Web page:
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A silent, underlying killer of many black people's lives, dreams: depression
By Betty Baye

Screaming at them. Pointing fingers. Threatening jail or death. None of that seems to have the desired impact on the target audience: black people who are killing each other, themselves and the hopes and dreams of youths who are forced to bear witness to the violence.

A book written by an old friend arrived in the mail. It's Terrie M. Williams' "Black Pain: It Just Looks Like We're Not Hurting - Real Talk for When There's Nowhere to Go But Up." Educators, preachers, activists, politicians, journalists or simply people curious about what's behind the gruesome headlines should find value in what she has to say.

Williams addresses the terror that stalks black America.

"Our pain is screaming out at us every day, and at every freaking turn, and we haven't named it," she said when we talked by phone. "What I hope will come out of this book is that we will start the conversation."

About what?

Depression, that's what.

"The stuff," Terrie explains, has been passed down, and "nobody is getting help." The childhood hurts and scars, and "the wounds that black people experience in everyday life - being called out; being labeled fat, gay or whatever.

"It hurts, but you don't ever speak about it, so it sits inside you," she said, and you self-medicate by drinking, smoking, shopping, being a workaholic. You never process the stuff because of the stigma or because you can't afford therapy."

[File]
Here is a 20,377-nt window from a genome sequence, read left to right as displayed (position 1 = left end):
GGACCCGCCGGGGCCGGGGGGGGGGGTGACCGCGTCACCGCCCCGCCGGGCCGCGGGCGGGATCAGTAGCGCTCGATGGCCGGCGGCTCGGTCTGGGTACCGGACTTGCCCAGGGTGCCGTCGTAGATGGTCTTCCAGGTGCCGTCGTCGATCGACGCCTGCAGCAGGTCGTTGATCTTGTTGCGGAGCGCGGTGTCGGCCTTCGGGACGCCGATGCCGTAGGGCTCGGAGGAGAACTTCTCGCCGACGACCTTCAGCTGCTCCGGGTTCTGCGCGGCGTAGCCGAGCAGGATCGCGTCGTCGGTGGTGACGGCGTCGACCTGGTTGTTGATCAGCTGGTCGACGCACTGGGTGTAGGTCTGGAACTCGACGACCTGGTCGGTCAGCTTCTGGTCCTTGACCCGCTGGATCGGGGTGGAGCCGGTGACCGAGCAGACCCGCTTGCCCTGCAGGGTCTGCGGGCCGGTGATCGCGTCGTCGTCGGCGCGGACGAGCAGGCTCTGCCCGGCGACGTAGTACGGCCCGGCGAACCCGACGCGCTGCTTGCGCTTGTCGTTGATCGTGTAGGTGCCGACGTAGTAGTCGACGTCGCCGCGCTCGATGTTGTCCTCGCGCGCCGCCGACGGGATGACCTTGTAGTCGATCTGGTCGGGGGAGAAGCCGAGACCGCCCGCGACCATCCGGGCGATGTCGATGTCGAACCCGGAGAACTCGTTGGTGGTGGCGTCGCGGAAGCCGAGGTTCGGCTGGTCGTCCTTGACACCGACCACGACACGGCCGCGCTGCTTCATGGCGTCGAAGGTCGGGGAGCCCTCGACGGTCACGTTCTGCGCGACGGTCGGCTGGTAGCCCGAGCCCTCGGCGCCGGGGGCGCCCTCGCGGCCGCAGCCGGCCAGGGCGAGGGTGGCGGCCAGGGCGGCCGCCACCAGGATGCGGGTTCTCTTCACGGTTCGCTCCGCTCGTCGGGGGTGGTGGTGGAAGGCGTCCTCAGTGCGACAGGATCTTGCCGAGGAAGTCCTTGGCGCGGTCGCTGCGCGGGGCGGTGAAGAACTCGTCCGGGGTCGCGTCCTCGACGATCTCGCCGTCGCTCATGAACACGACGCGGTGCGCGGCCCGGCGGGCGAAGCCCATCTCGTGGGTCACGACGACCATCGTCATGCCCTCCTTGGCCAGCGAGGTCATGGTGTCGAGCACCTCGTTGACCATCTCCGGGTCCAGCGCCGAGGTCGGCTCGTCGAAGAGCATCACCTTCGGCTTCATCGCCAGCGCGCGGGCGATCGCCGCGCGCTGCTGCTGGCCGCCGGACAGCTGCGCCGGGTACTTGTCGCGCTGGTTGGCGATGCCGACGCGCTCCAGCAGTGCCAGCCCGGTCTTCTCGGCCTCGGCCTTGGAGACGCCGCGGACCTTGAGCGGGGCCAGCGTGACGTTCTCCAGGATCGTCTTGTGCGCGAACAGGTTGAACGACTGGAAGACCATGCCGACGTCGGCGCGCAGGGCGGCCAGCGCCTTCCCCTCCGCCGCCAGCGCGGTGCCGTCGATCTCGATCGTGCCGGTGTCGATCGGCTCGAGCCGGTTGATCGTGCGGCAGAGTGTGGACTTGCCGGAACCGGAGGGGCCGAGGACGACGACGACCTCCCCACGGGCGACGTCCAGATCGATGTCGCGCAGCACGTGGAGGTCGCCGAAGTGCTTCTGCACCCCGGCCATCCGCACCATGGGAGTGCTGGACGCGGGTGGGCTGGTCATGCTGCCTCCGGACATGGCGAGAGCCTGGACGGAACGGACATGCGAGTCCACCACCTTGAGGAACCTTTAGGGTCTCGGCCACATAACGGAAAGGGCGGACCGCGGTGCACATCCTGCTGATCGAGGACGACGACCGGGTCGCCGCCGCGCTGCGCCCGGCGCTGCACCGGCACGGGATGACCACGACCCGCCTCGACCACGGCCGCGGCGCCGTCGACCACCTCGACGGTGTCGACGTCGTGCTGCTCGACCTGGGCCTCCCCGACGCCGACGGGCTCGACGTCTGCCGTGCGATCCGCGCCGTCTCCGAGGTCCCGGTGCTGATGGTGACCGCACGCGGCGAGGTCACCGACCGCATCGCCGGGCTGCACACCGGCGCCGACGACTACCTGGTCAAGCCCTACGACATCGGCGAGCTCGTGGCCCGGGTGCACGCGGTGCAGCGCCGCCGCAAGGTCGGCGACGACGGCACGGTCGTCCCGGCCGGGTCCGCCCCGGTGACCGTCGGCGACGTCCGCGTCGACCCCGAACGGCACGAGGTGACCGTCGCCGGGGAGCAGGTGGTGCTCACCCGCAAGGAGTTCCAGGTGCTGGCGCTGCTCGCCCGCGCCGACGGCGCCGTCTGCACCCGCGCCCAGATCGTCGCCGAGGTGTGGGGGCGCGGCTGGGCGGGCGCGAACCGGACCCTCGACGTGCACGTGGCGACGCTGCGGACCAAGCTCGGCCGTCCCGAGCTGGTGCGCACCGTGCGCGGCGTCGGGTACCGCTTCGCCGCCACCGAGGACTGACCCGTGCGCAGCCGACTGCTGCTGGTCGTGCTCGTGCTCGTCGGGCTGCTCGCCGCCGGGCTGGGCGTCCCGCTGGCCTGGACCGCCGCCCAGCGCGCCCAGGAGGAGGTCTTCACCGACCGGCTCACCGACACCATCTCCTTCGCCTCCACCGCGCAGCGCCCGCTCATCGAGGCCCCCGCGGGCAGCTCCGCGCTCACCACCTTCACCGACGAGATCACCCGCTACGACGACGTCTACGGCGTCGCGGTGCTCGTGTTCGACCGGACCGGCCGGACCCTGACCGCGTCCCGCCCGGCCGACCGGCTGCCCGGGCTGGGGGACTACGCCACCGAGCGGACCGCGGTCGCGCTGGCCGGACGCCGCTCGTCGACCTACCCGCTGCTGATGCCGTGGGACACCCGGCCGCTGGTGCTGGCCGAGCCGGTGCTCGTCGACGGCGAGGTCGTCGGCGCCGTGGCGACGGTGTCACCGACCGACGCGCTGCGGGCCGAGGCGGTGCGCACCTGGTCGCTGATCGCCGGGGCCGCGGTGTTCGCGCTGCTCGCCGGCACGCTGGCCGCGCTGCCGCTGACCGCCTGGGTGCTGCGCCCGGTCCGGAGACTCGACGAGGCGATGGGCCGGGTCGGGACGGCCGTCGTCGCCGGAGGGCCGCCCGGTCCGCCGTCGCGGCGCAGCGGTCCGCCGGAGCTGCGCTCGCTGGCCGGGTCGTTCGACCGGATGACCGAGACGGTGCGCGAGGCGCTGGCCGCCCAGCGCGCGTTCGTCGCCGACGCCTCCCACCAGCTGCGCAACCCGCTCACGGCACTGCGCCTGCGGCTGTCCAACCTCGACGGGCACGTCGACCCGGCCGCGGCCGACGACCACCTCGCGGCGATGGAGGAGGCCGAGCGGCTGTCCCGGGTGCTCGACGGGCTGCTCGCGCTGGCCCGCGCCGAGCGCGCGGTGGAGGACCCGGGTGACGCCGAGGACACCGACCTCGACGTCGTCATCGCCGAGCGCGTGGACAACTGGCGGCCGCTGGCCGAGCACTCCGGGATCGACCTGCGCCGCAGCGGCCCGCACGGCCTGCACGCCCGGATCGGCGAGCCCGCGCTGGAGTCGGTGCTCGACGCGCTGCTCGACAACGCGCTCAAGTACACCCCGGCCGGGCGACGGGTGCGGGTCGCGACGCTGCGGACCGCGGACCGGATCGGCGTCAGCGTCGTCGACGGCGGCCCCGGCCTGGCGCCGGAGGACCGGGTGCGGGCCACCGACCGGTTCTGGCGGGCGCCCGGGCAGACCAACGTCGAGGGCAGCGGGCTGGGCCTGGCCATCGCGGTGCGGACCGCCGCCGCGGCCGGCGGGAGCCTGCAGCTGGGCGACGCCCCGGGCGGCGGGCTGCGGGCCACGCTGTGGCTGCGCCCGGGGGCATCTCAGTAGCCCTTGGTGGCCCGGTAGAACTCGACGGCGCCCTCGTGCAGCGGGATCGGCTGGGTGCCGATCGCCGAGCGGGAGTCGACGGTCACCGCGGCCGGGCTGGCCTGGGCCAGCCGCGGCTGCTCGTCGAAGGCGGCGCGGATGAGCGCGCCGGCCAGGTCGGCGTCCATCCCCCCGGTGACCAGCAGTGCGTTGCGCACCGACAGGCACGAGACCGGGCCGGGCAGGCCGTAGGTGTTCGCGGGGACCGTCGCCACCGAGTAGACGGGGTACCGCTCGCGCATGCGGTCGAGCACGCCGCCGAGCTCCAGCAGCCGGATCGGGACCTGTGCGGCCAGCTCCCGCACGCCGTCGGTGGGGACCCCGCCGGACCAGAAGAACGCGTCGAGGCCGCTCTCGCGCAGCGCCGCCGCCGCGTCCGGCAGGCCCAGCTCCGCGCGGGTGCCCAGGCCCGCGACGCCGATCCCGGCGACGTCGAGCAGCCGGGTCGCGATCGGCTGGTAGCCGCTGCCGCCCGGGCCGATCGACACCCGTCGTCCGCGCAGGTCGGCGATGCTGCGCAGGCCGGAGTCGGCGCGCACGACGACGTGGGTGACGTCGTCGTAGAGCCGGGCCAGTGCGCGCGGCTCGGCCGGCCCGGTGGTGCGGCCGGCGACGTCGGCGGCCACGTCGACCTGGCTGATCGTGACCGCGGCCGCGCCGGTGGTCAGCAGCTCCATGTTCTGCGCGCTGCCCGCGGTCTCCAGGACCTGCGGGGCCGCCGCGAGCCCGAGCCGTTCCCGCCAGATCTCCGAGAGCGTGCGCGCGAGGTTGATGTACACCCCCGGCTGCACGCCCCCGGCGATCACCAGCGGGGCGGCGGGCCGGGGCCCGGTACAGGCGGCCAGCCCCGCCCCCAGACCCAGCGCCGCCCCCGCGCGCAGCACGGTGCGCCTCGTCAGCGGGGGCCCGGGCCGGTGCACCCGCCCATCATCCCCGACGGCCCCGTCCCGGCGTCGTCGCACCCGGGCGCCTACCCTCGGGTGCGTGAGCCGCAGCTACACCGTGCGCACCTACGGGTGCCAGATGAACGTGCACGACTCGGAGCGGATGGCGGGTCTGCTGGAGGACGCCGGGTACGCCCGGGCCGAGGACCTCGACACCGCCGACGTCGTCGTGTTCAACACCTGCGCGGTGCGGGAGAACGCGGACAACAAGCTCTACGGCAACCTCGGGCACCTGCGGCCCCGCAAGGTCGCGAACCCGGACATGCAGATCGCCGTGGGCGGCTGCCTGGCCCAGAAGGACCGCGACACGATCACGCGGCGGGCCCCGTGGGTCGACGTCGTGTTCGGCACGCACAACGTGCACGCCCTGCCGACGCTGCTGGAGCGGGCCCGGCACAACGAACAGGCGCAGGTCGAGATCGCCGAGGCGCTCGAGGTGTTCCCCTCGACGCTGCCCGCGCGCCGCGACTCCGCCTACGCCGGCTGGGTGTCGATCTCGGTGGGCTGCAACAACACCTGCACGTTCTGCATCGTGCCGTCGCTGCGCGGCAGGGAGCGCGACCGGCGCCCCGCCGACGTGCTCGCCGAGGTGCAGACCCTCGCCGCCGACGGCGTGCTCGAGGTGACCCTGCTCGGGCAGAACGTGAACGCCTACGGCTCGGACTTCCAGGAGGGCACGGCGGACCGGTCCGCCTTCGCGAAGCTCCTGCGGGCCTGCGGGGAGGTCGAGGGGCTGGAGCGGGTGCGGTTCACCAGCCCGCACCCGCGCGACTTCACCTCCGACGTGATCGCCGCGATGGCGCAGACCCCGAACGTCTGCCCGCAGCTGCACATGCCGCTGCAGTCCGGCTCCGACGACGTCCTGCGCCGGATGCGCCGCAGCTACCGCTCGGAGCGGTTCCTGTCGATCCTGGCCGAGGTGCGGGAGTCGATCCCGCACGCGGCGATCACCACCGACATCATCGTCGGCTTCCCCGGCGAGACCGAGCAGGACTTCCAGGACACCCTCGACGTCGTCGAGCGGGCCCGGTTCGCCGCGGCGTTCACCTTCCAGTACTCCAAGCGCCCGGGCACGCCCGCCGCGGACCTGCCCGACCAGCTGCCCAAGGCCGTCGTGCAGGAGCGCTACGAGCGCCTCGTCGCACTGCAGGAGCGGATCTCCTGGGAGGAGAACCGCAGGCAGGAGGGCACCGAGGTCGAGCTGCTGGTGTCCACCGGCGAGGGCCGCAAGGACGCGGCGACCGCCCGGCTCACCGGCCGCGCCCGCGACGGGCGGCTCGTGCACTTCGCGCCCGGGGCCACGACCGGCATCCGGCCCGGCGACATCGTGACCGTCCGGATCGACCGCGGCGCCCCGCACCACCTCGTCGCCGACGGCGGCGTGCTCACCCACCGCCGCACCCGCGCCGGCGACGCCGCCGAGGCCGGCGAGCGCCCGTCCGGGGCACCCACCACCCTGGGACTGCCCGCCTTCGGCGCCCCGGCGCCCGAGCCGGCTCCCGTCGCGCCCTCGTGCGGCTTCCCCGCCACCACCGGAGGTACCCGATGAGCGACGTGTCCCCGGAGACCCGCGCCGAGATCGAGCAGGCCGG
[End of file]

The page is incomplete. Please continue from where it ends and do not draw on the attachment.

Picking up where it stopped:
I'm well aware that lots of people suffer depression, but what's undeniable is that black Americans have had - and still do have, to some extent - a singular experience in this country. "We inherit the pain of our parents," Terrie said. "They did the best that they could, and all their pain was suppressed."

They did this so well that the people for whom they labored sometimes described them as happy-go-lucky, or at least as "good black people" who, as they fondly remember it, never complained and never caused trouble. Yet, they were human, and they were hurting. And, as Terrie said, they would sooner admit to having a relative in jail or on drugs than to say there's depression in the family.

In a section titled "Game Face: The Trap of Masculinity," she laments "how our brothers' preoccupation with being men is killing them, and killing us." She has talked to black men who describe how they block their feelings, sob when they're alone, and generally, as psychologist Derek Hopson told Terrie, are "so busy fighting that war that we don't want to show that we're exhausted, that we don't want to fight. ... We find it easier to be angry than to express hurt, disappointment and the softer emotions."

Terrie herself wore sorrow's mask. On the outside, she was romping through high cotton as the publicist for such clients as Eddie Murphy and Janet Jackson, until one day she collapsed and stayed in bed for days. Wisely, she recognized that she needed help, and she went for it. A subsequent investigation revealed that, all along, Terrie had been depressed. Like many sufferers, she had no idea.

But my faith teaches suffering is redemptive.

Talking with Terrie reminded me of the dynamic Watchnight message from my pastor, the Rev. Kevin W. Cosby: "Can These Bones Live Again?"

You know that story. God instructed Ezekiel to "prophesy to the bones" so that the way would be cleared for God to breathe life back into them.

"So I prophesied as I had been told," Ezekiel writes. "Breath entered those bodies, and they came back to life and stood up. There were enough of them to form an army."
 

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